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Introduction to Linux - A Hands on Guide
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Its possible to have Windows and Linux on the same machine (its called a dual boot). Linux will install a bootloader that enables you to choose whether you want to boot into Windows or Linux. Post back if you need more info.
I am a real newbie to Linux but feel it necessary to learn. I'm a systems admin with virtually no Linux experience. Someone gave me Suse Professional 7.3. First of all is it worth a darn to begin learning with and secondly, can you add it to MS Virtual Server as one of 3 OSs - Server 2003, XP Pro and Linux? Or would it be better suited to dual boot with Server 2003?
Last edited by m1man; 03-12-2008 at 02:53 AM.
Reason: Forgot something to add
SuSE 7.3 is very old. I'd go with a more recent version of Linux (SuSE is probably a reasonable one to start with -- you can download up to date versions from www.opensuse.org -- other popular distros for beginners are Ubuntu, Fedora, and PCLinuxOS -- if you want to get more "under the hood" there's stuff like Slackware and Debian). I am not sure about virtual server, but I've installed many distros in VMWare.
Distribution: Debian Wheezy/Jessie/Sid, Linux Mint DE
IMHO dual booting nowadays with so many virtual machines avialable is crap. A virtual machine is the way to go. I am not sure if MS Virtual Machine allows Linux to be installed. (Multiplatform in Redmond means W2000, XP and Vista)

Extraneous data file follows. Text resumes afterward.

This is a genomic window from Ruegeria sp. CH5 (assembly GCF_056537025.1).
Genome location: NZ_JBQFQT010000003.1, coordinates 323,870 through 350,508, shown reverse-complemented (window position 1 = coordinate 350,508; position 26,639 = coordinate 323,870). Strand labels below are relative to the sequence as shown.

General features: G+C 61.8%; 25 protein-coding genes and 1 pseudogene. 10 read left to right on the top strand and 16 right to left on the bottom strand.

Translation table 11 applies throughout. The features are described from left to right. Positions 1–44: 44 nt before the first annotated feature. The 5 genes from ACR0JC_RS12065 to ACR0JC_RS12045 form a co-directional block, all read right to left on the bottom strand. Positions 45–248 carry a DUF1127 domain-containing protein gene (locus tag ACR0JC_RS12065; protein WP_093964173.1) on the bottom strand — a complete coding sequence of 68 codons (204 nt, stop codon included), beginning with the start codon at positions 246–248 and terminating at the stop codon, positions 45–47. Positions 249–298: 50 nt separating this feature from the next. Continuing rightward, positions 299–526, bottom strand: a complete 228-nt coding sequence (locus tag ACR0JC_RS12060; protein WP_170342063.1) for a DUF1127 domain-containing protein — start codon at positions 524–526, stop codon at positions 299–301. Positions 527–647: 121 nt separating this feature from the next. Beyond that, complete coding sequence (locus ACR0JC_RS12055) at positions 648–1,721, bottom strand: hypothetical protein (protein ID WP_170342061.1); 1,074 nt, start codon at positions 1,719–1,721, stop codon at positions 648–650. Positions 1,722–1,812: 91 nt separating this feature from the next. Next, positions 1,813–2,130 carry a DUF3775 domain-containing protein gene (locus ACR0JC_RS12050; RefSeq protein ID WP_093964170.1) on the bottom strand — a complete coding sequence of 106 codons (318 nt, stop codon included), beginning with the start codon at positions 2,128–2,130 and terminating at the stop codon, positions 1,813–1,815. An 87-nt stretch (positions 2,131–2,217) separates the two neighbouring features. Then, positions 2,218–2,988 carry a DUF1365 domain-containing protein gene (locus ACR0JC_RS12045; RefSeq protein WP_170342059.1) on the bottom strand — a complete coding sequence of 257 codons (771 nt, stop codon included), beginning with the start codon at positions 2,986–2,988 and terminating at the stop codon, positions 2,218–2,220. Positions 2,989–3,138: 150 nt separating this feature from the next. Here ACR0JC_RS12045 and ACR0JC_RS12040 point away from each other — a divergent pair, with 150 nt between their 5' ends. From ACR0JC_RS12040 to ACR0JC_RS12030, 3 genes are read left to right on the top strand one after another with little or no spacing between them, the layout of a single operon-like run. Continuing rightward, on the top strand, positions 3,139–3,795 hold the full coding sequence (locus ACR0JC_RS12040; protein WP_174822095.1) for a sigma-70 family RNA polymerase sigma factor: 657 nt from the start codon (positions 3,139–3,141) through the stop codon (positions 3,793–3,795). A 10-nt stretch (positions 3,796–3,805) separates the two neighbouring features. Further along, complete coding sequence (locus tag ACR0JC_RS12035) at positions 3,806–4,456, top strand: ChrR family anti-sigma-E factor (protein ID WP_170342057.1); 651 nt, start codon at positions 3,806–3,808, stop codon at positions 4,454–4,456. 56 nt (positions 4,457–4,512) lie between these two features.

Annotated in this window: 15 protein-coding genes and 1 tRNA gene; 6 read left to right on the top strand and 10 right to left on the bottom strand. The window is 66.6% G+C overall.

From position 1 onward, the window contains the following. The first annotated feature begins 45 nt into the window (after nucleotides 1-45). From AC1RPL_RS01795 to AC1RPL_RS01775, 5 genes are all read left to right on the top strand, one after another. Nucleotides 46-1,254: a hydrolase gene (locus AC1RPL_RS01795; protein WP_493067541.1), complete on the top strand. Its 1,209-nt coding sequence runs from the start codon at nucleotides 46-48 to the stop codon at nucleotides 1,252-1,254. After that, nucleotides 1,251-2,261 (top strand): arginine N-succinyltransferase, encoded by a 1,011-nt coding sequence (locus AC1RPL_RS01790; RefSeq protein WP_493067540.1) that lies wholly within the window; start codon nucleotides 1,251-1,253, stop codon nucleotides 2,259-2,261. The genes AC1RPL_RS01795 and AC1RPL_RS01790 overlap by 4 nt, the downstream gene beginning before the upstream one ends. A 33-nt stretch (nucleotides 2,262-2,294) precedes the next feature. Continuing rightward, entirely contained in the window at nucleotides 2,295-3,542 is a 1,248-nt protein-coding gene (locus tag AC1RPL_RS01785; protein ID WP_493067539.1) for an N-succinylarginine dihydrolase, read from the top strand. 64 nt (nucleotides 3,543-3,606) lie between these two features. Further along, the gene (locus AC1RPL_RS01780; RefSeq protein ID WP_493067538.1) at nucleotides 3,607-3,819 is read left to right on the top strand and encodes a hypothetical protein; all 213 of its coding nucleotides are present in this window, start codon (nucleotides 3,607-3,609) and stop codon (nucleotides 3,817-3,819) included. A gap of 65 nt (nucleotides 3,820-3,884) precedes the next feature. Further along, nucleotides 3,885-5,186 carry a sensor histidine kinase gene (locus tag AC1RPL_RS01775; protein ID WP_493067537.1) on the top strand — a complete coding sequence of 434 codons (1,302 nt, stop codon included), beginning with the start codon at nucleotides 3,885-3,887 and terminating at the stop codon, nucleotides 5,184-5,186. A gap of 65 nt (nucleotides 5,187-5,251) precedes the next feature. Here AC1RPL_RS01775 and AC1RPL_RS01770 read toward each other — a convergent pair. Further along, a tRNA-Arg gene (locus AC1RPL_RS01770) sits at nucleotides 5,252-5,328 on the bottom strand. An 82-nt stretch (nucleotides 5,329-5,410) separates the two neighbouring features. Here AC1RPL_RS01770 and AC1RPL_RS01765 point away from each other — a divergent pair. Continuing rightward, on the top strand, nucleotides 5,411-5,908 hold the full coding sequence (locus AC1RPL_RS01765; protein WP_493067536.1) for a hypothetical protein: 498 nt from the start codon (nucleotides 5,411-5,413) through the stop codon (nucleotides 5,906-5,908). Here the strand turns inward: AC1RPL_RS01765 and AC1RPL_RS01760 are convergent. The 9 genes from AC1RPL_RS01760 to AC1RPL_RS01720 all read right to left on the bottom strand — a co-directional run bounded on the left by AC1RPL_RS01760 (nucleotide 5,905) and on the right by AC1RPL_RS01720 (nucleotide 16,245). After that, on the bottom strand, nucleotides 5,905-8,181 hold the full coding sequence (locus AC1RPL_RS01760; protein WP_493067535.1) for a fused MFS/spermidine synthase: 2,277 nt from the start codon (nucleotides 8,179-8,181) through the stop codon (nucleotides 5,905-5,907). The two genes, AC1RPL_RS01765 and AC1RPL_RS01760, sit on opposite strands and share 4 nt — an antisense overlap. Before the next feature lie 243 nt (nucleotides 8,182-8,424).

But many other products like VMware and Virtualbox do the trick.
I second btmiller in the advice to install a recent Linux version. Suse might be OK. Ubuntu is as close to Windows as you can get in hiding administration tasks on the command line. Which might be nice for you given your Windows experience, but on the other hand you do not learn Linux that way. The more professional distros are Fedora and Debian, and I prefer the latter because of its extreme stability and excellent package management. (No, I did not say FC is not stable or doesn't provide good package management )
Not to mention the appalling performance in some cases. I tried installing netbeans on a FreeBSD image and it was an absolute nightmare, even though I gave it 2GB of RAM and 2 cores.
I would recommend a Red Hat based distro for professional use: CentOS 5 - a Red HAT clone - for proven stability or Fedora 8 - more or less Red Hat beta - for a cutting-edge system. Suse is another corporate house name and it is directly associated with Microsoft but my experience is that it tends to get clunky unless you limit yourself to the core software packages. Both run fine on MS Virtual Server 2005 and they are the only ones that MS lists as supported (well, not exactly, MS lists Red HAT and SLED but I don't expect that to be an issue as the ones I mentioned are largely identical). And for what it's worth, even the "easy-going" distros do not hide anything if you know how to use them. There is even a no-GUI Ubuntu server edition. How much more command line can you get?